The Science Behind Breaking Bad Habits - Men's Health Magazine Australia

The Science Behind Breaking Bad Habits

How do we form habits? And more importantly, how do we break the bad ones?

Contributed by Leif Lagesen, Head Health Coach at Andi, Accredited Dietitian, and Certified Habit Practitioner.

A habit is a repeated action, something you do often and regularly, mostly without conscious thought, and studies show that approximately 43% of what you do on a daily basis is habitual. Think cleaning your teeth, fastening your seatbelt, or driving to a routine destination. We do these activities on autopilot and without much effort. 

So what’s the reason we form habits? One answer is energy preservation. Using conscious thought for all of the decisions we face every day would exhaust us. As a result, developing habits is a method of making room for other things.

Science on habit formation 

Three crucial ingredients are needed to create a habit – A Cue, a Routine, and a Reward. 

Cue: is a trigger to commence the new habit eg your alarm going off 
Routine: the new habit or action eg having a glass of water
Reward: internal benefits gained from the new habit eg feeling good about a particular behaviour 

Let’s say you’re trying to build a habit of eating more fruit in the morning. Your trigger (Cue) could be finishing your morning coffee, the habit (Routine) would be eating a piece of fruit, and then feeling good about eating something healthy would be the internal reward.  

How long does it take to form or break a habit?

A study by Lally et al. showed that it takes between 18-254 days to form or break a habit, with the average found to be 66 days. The amount of time it takes is determined by three factors: how habitual you are, the complexity of the habit, and the reward value of the habit.

Habits don’t require motivation 

Motivation is a finite resource that we all know comes in waves.  This is why habits are so effective for improving healthy behaviours because once formed, you won’t have to worry about being motivated to do the action (note you will need some initial drive to get started). A practical indicator that a habit is forming is when it starts to feel strange not to do the new behaviour.

Using habits as an intervention for weight loss 

Weight loss studies found statistically significant results in favour of habit-based interventions over non-habit-based control groups. Following a habit-based program for 8-14 weeks, participants achieved an overall average weight loss of 2.5kg compared to 1.5kg mean loss of control participants. 

Evidence-based strategies to build and break habits 


  1. Pick one habit and start small: If your goal is to exercise 5 days per week, start using habit strategies to build a habit of exercising 1 day per week. Once this starts to feel automatic, continue to slowly increase frequency. 
  2. Use an implementation intention: An implementation intention is a self-regulatory technique in the form of an “if-then plan” that can help you achieve your objectives more effectively. In its simplest form an implementation intention is ‘when situation X occurs, I will perform response Y’ eg When I make a coffee, I will drink a glass of water.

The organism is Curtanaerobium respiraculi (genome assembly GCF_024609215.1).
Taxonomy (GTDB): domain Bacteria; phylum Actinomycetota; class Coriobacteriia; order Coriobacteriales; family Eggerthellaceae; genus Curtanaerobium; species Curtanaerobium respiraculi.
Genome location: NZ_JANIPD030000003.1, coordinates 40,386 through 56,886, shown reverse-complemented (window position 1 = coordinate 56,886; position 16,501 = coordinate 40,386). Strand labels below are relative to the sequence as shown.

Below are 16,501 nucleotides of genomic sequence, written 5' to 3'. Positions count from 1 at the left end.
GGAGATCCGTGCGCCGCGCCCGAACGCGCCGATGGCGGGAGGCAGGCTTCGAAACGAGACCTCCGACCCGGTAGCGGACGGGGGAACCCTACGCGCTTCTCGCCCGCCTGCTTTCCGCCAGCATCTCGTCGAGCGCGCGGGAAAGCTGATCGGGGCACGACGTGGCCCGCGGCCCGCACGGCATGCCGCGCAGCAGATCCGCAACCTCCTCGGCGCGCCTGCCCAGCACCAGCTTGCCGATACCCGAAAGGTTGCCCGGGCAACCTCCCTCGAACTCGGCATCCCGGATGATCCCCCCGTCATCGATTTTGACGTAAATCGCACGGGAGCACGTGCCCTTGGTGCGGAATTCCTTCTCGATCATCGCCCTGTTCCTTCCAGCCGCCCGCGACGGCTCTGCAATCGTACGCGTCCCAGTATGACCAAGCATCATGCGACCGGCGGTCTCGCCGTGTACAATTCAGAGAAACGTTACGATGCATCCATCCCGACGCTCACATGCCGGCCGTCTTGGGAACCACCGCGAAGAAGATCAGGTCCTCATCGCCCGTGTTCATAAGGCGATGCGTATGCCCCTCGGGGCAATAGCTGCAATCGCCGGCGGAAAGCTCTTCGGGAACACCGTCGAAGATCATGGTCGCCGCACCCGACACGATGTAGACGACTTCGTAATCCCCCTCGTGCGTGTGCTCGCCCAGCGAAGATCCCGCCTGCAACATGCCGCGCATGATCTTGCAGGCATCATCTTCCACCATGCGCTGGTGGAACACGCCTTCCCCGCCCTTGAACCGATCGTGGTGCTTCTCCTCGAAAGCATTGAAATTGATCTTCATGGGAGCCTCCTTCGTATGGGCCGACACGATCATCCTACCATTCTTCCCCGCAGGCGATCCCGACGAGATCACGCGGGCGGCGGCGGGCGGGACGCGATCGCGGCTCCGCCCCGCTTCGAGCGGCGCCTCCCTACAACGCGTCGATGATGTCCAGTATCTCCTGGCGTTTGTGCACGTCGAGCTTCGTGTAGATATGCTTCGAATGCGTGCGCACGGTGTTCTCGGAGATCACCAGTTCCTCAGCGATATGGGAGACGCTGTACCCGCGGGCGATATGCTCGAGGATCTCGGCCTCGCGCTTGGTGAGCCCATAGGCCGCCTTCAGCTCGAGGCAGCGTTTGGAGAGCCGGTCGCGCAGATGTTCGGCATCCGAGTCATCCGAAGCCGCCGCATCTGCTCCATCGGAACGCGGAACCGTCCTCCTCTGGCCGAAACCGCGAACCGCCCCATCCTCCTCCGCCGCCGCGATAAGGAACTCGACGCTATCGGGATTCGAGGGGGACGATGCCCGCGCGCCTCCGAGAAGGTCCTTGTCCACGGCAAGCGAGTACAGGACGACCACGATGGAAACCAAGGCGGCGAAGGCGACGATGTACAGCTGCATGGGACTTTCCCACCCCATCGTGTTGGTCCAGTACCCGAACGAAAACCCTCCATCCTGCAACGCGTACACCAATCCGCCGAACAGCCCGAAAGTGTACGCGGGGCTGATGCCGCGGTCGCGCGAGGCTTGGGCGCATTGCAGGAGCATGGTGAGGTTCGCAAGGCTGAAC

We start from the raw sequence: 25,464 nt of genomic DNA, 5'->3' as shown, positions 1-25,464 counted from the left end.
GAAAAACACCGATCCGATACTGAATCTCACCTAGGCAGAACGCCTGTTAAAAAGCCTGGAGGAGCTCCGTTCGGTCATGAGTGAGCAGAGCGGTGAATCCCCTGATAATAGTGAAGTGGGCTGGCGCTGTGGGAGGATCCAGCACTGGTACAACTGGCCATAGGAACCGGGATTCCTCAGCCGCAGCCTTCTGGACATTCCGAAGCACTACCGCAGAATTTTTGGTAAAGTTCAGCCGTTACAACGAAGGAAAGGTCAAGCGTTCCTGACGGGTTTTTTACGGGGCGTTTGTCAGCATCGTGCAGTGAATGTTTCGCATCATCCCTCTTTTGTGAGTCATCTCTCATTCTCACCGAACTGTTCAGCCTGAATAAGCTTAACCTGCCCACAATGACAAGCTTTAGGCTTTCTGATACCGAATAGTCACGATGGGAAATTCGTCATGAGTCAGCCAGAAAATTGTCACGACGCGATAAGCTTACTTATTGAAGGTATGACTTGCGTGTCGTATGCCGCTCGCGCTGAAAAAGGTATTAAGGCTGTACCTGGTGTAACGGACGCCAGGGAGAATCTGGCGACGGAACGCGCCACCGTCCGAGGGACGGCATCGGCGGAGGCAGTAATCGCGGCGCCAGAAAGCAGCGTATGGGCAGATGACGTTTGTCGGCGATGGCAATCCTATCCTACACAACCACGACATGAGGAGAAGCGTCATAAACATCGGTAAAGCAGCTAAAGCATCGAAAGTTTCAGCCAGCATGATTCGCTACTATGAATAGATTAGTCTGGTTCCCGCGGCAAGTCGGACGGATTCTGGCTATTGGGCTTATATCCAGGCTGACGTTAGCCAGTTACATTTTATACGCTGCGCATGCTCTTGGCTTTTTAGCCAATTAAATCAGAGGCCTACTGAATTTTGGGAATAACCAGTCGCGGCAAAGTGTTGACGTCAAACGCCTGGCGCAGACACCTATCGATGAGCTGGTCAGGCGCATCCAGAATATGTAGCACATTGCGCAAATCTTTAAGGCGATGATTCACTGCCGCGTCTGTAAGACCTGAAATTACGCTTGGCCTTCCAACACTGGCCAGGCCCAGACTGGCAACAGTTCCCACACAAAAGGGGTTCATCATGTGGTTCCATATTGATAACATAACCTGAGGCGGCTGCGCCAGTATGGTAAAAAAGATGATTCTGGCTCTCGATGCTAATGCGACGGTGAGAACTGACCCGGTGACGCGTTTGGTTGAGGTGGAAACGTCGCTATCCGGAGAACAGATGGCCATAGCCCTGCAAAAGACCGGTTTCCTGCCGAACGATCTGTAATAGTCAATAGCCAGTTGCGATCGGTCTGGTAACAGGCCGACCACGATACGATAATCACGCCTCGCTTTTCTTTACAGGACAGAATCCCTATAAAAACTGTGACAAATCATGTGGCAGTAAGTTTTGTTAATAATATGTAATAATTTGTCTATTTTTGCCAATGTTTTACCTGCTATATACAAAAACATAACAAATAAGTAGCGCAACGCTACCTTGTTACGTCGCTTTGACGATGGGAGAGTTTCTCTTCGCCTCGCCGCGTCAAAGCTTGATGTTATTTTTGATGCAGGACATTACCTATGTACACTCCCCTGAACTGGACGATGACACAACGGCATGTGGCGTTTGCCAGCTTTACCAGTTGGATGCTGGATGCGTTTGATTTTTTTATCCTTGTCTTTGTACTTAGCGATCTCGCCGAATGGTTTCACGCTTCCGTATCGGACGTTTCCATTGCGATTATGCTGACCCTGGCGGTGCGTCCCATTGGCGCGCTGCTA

3. Set a Cue reminder: Set a recurring alarm or calendar notification on your phone just before your chosen cue as a reminder to carry out your implementation intention.
  4. Be consistent and track your habit: Your desired habit needs to be repeated consistently and always have the same cue. When choosing your habits, pick times and places you encounter frequently. Use a habit tracker to log your progress and bring awareness to what you’re doing. 


When trying to break a habit, use the habit loop to your advantage by changing up existing cues and actions. 

Two methods that support breaking bad habits 

  1. Avoid the triggering cue: if you have a habit of purchasing sugary foods every time you walk home from work, it’s likely you’re triggered by walking past a particular shop. Avoid the triggering cue by taking a different route home. If there is no trigger, a habit won’t be formed. 
  2. Switch the undesired habit for a preferable one: If avoiding the triggering cue isn’t practical, try switching your current action with an alternative. For example, if getting home from work leads to having an alcoholic beverage, switch to a non-alcoholic drink instead. In this scenario, getting home from work is the cue and having a drink is the habit. Importantly, whatever you choose as the alternative action/habit, it must still offer the same internal reward. 

Sydney start-up, Andi Health, know we all want to be healthy, but it can feel hard to stick to good habits. Driven by co-founder, Luke Grana’s preventable health decline, the digital health company wants to take the pressure off the healthcare system by helping us to adopt healthier habits, and stick to them.

To do so Andi Health has developed — Change56 —a ‘personalised health GPS’ system. Developed with advisors from the University of Sydney and Macquarie University, it combines the latest research across biomedicine, digital health, and health informatics to create a program that makes your health goals feel as automatic as your bad habits.

Looking to adopt lasting healthy habits. Find out how with Andi Health Change56 program and the Kickstarter campaign here. For more information on the program, visit

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